Cast Aluminum chose Plex in part to avoid the up-front expense of system hardware and software, as well as an on-site system administrator. The company also wanted the advantages of true multi-tenant SaaS, Kelleher says. “When Plex updates its applications, the up- dates are immediate and shared,” she says. “It’s all covered by the subscription fees, and there’s no need to buy upgrades or worry about versions.”
On the flip side, Henschen also cites analysts who speculate that cloud-only vendors like Salesforce.com might consider a private cloud or even an on-premise version due to cloud resistance in certain regions and industries. Ray Wang of Constellation Research provided a contrast between Salesforce.com and Microsoft Dynamics:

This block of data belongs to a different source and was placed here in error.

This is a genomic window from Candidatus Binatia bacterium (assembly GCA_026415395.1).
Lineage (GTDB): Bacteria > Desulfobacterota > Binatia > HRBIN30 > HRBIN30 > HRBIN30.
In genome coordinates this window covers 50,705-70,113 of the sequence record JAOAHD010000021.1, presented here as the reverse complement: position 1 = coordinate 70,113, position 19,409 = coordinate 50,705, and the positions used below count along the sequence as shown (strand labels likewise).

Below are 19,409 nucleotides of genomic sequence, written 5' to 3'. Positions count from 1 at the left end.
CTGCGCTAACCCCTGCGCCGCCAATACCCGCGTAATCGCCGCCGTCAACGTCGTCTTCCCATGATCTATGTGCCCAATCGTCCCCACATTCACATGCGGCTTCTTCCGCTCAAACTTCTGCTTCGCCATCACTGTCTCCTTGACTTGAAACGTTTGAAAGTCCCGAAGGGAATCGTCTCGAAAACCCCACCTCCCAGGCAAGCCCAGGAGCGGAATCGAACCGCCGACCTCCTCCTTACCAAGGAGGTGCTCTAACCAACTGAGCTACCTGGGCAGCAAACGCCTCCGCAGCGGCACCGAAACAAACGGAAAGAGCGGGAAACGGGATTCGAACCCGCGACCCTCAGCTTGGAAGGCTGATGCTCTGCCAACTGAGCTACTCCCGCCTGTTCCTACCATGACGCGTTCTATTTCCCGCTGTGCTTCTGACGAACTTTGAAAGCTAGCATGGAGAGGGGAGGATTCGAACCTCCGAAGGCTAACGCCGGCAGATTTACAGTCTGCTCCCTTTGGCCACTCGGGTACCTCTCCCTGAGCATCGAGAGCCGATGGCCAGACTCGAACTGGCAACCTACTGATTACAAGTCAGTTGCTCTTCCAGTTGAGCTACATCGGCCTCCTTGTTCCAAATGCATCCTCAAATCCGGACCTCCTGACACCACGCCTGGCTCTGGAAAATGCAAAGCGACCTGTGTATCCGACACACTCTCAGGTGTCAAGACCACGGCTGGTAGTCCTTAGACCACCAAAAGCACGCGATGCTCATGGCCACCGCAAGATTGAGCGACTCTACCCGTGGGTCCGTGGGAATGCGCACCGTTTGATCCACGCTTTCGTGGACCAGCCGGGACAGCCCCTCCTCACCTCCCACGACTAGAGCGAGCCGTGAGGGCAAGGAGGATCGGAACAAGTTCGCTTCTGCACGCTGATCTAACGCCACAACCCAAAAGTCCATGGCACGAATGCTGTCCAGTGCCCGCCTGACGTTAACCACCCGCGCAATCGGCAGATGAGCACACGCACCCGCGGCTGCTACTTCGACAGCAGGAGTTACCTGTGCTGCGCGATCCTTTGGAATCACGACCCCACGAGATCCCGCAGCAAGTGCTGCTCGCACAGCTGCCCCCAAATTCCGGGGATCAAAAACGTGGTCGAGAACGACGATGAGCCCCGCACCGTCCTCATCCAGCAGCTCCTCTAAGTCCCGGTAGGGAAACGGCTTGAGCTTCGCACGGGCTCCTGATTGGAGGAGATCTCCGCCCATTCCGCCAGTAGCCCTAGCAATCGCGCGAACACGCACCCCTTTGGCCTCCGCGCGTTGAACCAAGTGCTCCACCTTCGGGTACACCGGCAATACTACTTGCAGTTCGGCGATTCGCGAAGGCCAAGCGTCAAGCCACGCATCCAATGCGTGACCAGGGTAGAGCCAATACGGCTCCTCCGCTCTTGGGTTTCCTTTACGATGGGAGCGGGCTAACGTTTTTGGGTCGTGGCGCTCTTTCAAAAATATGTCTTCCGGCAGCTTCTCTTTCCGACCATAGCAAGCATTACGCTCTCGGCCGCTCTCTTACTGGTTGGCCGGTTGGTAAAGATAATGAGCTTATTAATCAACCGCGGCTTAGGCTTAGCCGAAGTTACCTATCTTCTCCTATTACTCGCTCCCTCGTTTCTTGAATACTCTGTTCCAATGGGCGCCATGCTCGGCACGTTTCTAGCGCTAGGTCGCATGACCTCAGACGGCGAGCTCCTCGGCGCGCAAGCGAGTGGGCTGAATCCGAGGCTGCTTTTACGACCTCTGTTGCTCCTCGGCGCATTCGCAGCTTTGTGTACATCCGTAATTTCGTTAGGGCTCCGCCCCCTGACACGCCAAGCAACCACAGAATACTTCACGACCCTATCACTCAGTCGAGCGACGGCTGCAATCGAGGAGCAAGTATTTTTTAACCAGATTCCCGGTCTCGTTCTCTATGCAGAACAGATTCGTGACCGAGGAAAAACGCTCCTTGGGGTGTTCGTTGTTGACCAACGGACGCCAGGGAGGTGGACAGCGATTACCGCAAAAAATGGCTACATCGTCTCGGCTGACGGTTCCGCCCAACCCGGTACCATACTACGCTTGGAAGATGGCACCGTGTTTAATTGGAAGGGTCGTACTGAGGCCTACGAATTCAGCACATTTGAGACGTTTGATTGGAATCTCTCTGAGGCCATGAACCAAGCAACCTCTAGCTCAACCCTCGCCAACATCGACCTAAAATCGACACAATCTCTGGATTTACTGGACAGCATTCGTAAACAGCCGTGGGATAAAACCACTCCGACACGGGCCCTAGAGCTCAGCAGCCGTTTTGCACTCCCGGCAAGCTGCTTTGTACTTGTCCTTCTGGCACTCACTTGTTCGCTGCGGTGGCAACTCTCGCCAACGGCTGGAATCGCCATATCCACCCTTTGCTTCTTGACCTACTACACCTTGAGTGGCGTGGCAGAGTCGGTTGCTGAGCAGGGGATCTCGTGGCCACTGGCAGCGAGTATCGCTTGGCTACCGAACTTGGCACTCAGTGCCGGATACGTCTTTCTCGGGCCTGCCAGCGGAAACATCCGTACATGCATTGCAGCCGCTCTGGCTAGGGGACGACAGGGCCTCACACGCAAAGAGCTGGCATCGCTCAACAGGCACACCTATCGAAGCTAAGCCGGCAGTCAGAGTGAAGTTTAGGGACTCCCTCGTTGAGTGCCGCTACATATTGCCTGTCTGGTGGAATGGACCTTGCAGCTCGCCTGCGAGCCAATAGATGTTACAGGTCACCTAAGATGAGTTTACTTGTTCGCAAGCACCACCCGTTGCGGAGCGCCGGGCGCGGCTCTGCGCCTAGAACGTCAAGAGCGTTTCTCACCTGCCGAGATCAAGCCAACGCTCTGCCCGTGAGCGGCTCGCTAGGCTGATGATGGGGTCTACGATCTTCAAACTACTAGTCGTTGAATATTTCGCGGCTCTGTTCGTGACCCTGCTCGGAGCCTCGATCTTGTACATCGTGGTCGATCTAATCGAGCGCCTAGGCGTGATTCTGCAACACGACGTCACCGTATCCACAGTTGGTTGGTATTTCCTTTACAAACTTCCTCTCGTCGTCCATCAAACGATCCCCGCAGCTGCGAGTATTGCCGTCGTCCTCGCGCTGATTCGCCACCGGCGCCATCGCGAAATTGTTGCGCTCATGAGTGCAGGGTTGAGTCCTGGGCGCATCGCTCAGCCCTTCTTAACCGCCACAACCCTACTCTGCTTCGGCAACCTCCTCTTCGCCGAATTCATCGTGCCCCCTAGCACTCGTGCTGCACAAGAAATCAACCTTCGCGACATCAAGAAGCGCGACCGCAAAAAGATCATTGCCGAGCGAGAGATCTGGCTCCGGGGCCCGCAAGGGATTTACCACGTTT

‘For every 100 CRM deals that we saw last year, about 43 went to Microsoft Dynamics and about 38 went to Salesforce,’ Wang says. Dynamics edges out Salesforce, he maintains, because Microsoft can offer both on-premises and cloud deployments. Even though cloud software is gaining momentum, companies in the financial services and government sectors, as well as in the Asia-Pacific region and pockets of Europe, still prefer on-premise deployments, Wang says.
Questions about cloud financials
One area that surprised me on the Information Week survey were the relatively close numbers between the planned enterprise adoption of cloud ERP, CRM, or HCM solutions. In my own work, it’s pretty commonly accepted that CRM and HCM are the leading areas of large enterprise cloud adoption, with core ERP areas like cloud financials lagging behind, and manufacturing even further back.